December 28, 2017By Lance Baily

Stanford Medical Center Uses Virtual Reality to Prepare Docs for Surgeries

VOA News recently shared how doctors at Stanford Medical Center used Virtual Reality to help prepare for a delicate surgery.

Steinberg decided to use virtual reality technology to improve and explain the surgical operation. To do this, medical experts needed to take three dimensional (3D) images of Luna’s brain. A dye, or colored fluid, was injected into her bloodstream. Doctors then used computerized tomography (CT) technology to make detailed pictures of her brain and blood vessels. Malie Collins is program coordinator of the Stanford Neurological Simulation and Virtual Reality Center. She creates the images Steinberg uses when preparing for surgery.


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Collins once worked for an Ohio company called Surgical Theater. It makes software programs with the ability to turn medical images into 3D tools for surgeons. Doctors can see the images using headsets like Oculus Rift or similar devices. Collins trained Stanford’s medical workers to use the equipment. Then she joined the team. Collins and Steinberg created the neurological simulation and virtual reality center. It is said to be the first virtual reality medical center in the United States.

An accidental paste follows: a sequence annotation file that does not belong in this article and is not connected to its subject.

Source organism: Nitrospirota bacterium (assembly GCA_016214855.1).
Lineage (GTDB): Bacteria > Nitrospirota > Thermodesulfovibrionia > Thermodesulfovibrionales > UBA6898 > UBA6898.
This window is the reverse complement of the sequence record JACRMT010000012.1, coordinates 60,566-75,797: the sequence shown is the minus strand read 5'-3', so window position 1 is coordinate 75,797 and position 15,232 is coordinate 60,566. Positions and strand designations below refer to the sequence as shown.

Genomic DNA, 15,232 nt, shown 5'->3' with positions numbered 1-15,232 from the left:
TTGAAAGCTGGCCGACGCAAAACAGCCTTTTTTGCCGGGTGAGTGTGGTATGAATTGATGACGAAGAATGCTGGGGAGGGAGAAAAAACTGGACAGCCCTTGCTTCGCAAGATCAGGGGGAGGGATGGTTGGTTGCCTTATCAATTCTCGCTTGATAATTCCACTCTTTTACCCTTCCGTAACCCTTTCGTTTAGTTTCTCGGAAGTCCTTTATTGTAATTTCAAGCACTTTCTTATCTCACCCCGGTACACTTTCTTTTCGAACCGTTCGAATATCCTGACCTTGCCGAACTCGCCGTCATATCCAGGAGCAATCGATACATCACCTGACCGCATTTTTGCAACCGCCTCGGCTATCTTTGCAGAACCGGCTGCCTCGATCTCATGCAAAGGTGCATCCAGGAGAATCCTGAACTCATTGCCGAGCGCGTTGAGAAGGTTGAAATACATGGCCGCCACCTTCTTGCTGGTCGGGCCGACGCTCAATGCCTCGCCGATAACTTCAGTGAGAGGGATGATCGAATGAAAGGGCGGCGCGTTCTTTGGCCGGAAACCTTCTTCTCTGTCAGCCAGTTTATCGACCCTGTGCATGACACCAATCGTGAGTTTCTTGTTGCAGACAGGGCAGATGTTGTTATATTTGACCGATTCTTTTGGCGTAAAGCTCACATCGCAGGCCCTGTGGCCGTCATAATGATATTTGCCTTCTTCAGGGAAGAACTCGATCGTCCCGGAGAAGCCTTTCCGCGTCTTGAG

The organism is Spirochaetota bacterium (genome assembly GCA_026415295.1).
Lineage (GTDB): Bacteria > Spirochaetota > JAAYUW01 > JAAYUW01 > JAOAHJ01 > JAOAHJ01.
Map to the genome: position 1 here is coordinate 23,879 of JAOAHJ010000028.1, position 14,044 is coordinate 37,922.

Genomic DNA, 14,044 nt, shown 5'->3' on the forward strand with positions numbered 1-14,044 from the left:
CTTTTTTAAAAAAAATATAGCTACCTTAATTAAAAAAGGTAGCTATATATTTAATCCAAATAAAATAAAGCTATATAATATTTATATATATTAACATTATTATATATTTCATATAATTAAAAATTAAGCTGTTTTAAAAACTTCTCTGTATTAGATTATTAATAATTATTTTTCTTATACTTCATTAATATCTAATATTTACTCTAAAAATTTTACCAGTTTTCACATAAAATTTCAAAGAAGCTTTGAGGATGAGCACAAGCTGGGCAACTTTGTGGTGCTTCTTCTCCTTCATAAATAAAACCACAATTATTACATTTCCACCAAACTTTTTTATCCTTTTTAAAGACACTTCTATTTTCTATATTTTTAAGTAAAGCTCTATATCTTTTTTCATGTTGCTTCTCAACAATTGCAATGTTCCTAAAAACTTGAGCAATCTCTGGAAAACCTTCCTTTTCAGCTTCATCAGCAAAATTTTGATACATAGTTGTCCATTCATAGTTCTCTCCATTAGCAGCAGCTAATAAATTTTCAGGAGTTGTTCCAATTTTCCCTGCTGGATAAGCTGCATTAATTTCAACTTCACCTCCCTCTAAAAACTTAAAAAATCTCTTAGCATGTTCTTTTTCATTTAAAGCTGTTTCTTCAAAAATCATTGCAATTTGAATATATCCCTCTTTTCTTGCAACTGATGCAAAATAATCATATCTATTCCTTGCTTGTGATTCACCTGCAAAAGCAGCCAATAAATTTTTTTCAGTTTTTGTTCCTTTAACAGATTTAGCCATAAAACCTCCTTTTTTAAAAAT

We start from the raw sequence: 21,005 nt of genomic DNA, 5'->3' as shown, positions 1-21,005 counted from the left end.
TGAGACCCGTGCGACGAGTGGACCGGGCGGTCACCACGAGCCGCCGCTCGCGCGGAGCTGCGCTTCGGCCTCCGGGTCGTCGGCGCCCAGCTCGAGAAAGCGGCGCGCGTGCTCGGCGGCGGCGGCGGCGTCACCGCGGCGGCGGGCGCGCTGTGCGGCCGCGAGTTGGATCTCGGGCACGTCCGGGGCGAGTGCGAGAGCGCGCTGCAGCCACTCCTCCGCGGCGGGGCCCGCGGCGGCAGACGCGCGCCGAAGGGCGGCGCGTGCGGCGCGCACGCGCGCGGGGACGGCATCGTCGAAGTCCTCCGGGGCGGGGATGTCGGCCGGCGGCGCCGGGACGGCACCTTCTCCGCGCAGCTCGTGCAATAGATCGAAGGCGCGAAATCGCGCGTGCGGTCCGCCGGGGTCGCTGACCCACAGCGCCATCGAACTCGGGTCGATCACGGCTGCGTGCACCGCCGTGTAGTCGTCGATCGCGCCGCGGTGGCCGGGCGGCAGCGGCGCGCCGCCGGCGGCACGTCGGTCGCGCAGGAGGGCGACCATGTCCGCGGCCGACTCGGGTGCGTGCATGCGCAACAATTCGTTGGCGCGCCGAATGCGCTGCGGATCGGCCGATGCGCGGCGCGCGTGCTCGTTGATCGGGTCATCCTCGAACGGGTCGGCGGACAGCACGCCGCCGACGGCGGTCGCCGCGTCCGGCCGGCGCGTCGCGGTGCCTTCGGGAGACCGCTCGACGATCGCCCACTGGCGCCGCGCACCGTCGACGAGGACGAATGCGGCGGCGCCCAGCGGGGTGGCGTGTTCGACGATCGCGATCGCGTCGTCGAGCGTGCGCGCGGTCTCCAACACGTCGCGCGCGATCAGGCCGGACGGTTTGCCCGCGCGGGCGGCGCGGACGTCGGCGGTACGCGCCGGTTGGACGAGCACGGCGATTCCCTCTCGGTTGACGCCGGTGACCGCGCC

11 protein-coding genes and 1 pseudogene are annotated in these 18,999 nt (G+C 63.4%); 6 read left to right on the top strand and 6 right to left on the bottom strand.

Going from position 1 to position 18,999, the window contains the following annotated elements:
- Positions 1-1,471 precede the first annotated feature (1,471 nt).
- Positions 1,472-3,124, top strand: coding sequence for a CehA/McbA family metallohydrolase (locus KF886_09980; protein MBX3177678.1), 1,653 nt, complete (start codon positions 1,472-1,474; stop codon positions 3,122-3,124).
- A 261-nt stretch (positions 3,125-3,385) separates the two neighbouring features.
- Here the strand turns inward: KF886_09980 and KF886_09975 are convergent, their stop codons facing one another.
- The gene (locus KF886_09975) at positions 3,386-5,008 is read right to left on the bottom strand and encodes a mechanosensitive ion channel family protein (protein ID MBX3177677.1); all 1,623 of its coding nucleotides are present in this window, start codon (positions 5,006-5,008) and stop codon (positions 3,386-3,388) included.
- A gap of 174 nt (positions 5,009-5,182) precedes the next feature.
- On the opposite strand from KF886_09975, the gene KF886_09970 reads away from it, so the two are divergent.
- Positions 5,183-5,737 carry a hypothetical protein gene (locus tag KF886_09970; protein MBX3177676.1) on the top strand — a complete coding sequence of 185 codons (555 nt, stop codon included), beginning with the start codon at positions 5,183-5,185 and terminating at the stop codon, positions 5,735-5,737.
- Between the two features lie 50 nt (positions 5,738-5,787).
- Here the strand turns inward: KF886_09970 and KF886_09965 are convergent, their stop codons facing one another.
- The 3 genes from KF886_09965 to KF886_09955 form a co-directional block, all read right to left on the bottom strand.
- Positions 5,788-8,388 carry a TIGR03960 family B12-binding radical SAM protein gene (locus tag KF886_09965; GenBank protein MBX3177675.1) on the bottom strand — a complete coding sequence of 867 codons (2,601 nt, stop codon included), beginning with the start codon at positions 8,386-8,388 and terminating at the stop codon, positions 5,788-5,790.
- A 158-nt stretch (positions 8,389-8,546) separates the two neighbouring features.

Part of Collin’s job is to create a “fly through” virtual reality video for patients. It lets them see inside their own bodies. This virtual reality trip lets doctors and students see what is wrong and how to treat it. For Patient Felicia Luna, that means she can put on a headset and travel through her own brain.

Before the operation, Luna admitted that she was “a nervous wreck.” But with the video, she was able to see the path Steinberg would take to repair her blood vessel. “Now I feel like I know exactly what’s going to happen.”

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